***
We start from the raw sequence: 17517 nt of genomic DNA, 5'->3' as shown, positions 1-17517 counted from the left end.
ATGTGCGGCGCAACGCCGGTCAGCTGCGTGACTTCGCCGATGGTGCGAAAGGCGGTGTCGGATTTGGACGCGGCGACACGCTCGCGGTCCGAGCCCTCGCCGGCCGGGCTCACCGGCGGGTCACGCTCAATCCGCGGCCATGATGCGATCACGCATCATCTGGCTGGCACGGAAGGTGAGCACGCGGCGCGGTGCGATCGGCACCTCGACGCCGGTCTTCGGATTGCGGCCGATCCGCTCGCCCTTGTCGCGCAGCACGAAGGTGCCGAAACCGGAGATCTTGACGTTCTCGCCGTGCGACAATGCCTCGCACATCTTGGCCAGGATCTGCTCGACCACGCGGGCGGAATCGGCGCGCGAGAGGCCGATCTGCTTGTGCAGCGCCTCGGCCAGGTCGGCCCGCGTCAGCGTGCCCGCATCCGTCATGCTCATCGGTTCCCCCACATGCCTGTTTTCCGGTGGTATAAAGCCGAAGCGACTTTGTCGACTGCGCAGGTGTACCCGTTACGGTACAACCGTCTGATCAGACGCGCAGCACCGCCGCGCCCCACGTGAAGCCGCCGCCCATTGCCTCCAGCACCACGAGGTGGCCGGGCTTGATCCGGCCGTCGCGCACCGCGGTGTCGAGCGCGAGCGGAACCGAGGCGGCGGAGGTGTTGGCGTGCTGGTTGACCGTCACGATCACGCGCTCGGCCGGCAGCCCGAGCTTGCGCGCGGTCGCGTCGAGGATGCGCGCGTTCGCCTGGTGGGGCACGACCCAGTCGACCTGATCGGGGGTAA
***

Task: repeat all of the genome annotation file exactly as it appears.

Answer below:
We start from the raw sequence: 17517 nt of genomic DNA, 5'->3' as shown, positions 1-17517 counted from the left end.
ATGTGCGGCGCAACGCCGGTCAGCTGCGTGACTTCGCCGATGGTGCGAAAGGCGGTGTCGGATTTGGACGCGGCGACACGCTCGCGGTCCGAGCCCTCGCCGGCCGGGCTCACCGGCGGGTCACGCTCAATCCGCGGCCATGATGCGATCACGCATCATCTGGCTGGCACGGAAGGTGAGCACGCGGCGCGGTGCGATCGGCACCTCGACGCCGGTCTTCGGATTGCGGCCGATCCGCTCGCCCTTGTCGCGCAGCACGAAGGTGCCGAAACCGGAGATCTTGACGTTCTCGCCGTGCGACAATGCCTCGCACATCTTGGCCAGGATCTGCTCGACCACGCGGGCGGAATCGGCGCGCGAGAGGCCGATCTGCTTGTGCAGCGCCTCGGCCAGGTCGGCCCGCGTCAGCGTGCCCGCATCCGTCATGCTCATCGGTTCCCCCACATGCCTGTTTTCCGGTGGTATAAAGCCGAAGCGACTTTGTCGACTGCGCAGGTGTACCCGTTACGGTACAACCGTCTGATCAGACGCGCAGCACCGCCGCGCCCCACGTGAAGCCGCCGCCCATTGCCTCCAGCACCACGAGGTGGCCGGGCTTGATCCGGCCGTCGCGCACCGCGGTGTCGAGCGCGAGCGGAACCGAGGCGGCGGAGGTGTTGGCGTGCTGGTTGACCGTCACGATCACGCGCTCGGCCGGCAGCCCGAGCTTGCGCGCGGTCGCGTCGAGGATGCGCGCGTTCGCCTGGTGGGGCACGACCCAGTCGACCTGATCGGGGGTAA